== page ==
What? I hear you cry? Isn't that what you all about?, haven't you just filled the shop with Locally grown outdoor delphiniums?
Yes, but when it comes to weddings be very careful.
I get a lot of wedding enquiries, it is a big part of what we do, so that is a good thing. Of these brides many say that they want to use English, Seasonal flowers.
Then they say that they want a colour scheme of whites and greens and that they want roses, and they are getting married in November.
You can see from the above pictures, that a palette of white and green, is something a little difficult to achieve, white is grown but as much as colour ,growers are still of the belief that everybody wants something bright and colourful and mixed, it's a historical thing. As for roses? Well yes fancy people grow those, for a limited time only, the rest of the time your beloved English roses are coming in from Africa, and Ecuador...read the small print.
Winter is also a tricky time, there ain't no flowers.
We do weddings with English flowers, i use them a lot, it has taken years to learn what i will and will not be able to get, and then we have a winter like we had and everything is 2 weeks behind...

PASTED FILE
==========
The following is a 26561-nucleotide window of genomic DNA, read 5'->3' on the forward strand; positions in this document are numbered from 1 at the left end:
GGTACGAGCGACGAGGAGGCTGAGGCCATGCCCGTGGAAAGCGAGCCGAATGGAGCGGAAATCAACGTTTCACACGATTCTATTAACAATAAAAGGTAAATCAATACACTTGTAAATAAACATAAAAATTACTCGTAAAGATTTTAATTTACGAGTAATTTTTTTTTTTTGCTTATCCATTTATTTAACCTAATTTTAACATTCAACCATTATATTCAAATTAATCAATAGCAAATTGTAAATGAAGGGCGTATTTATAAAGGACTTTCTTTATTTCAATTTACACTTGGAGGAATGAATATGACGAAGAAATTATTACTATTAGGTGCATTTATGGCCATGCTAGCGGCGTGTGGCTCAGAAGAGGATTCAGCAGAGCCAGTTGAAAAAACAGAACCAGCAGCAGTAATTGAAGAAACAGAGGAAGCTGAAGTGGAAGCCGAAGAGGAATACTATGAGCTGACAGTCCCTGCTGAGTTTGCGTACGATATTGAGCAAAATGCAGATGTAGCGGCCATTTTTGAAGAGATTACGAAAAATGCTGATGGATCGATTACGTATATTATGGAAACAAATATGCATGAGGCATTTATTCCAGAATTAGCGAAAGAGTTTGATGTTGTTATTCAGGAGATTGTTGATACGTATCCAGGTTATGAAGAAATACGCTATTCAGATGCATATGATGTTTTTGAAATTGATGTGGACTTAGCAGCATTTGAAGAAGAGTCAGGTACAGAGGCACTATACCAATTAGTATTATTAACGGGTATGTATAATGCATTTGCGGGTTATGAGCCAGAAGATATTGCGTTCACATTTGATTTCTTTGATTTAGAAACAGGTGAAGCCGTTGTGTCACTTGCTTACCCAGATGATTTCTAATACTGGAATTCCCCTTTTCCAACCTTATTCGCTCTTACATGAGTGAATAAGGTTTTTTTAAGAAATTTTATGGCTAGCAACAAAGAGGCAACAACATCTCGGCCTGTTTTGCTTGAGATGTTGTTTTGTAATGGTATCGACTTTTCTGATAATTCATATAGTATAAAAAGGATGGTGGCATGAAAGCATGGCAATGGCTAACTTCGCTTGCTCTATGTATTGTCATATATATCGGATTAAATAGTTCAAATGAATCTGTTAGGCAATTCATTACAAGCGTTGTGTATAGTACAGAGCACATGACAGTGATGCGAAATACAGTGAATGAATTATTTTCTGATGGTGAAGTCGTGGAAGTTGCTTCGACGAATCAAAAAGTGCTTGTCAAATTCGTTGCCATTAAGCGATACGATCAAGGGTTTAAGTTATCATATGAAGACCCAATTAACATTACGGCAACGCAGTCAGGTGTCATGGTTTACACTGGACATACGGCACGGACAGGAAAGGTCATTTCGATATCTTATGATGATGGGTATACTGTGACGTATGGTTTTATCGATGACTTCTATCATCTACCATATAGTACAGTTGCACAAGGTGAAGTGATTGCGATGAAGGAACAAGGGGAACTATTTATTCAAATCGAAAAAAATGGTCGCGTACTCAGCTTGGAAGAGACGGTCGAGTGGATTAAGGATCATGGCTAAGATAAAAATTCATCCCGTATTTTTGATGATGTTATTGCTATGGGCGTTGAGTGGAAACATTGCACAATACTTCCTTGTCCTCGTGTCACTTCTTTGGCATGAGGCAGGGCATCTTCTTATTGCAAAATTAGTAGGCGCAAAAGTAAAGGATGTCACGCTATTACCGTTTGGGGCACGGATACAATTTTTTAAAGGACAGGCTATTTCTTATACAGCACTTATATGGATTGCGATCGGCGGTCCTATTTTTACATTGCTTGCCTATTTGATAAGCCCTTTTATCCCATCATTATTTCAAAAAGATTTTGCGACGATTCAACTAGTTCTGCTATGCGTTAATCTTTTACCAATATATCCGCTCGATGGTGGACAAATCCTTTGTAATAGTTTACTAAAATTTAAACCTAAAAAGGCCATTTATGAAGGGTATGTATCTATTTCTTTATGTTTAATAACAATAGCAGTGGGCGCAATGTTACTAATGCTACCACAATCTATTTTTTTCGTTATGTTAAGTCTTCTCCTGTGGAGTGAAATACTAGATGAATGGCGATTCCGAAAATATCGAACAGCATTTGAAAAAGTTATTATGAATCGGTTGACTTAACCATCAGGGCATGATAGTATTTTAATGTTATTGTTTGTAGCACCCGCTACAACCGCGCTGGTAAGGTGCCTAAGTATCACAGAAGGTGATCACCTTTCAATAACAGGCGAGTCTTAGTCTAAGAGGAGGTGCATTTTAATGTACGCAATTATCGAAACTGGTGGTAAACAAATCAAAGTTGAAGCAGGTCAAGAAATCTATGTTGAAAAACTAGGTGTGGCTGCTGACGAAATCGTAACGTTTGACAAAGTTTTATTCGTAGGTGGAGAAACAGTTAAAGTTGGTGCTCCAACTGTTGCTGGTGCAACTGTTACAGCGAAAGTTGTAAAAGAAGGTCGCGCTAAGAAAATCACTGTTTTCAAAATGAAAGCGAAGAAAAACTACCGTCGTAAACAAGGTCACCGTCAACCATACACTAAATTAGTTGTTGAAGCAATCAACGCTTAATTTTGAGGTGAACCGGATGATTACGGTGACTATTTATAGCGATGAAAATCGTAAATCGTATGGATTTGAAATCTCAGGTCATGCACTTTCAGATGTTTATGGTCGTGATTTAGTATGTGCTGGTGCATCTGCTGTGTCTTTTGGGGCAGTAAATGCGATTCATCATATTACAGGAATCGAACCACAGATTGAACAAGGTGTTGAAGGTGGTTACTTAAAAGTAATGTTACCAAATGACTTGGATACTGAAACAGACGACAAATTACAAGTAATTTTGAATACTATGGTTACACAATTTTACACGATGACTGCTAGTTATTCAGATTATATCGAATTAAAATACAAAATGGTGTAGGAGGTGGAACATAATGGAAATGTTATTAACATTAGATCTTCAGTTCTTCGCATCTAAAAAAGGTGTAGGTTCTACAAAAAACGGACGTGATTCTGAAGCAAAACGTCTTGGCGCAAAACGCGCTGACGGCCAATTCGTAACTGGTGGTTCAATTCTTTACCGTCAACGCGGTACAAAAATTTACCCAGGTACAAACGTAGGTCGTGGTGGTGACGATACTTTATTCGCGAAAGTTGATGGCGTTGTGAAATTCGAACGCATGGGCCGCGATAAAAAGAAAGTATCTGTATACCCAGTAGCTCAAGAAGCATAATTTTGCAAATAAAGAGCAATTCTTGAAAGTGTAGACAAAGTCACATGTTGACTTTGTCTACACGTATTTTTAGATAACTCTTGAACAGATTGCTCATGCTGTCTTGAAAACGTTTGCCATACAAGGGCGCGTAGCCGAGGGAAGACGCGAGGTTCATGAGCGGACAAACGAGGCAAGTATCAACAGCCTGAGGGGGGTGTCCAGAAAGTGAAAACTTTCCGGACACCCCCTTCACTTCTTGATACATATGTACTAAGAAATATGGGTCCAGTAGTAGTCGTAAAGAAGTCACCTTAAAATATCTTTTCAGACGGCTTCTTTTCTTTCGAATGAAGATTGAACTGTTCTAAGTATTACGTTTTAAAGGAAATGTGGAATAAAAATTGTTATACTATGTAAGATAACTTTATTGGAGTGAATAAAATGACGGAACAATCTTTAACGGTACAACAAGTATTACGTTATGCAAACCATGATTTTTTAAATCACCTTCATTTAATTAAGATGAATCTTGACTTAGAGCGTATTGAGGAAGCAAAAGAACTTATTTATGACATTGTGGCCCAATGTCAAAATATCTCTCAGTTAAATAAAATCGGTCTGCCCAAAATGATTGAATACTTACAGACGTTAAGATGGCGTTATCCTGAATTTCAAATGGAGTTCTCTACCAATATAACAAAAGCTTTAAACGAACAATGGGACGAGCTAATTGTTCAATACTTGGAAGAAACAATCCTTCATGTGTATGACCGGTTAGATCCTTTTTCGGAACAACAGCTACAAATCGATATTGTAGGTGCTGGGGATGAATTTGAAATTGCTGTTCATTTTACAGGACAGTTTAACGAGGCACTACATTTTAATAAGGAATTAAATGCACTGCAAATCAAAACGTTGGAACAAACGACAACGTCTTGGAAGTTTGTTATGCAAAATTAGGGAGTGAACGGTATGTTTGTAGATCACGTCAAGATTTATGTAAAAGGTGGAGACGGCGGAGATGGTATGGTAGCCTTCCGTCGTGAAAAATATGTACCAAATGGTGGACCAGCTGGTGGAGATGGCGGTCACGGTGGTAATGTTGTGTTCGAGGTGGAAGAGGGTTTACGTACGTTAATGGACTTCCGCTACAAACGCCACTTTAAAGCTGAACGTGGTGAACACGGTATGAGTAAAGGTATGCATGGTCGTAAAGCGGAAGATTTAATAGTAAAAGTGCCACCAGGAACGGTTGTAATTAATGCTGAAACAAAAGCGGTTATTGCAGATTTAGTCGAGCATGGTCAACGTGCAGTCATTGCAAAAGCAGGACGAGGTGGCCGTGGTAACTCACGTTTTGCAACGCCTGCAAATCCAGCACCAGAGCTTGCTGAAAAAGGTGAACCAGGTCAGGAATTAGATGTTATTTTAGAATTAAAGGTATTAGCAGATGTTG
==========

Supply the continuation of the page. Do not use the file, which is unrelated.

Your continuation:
Or to discover that somebody has sold their entire field to a supermarket, good on them, a guaranteed customer is something to be courted, why not cash in on the supermarkets current fad of being able to stick the Union Jack on everything. It is a little annoying if you thought you could use them for a wedding though.
Then there is distribution, I can order flowers from Holland, and have them in my shop 18 hours later, the same cannot be said for English flowers, there is no central warehouse sending out boxes to flower shops.
English flowers for the wedding florist are a luxury, there are no guarantees, and managing a brides expectations is a huge part of what we do. When you get one that understands it is a joy.
After all that, use them, you can't beat them, but arm yourself with gin, they certainly aren't the easy option.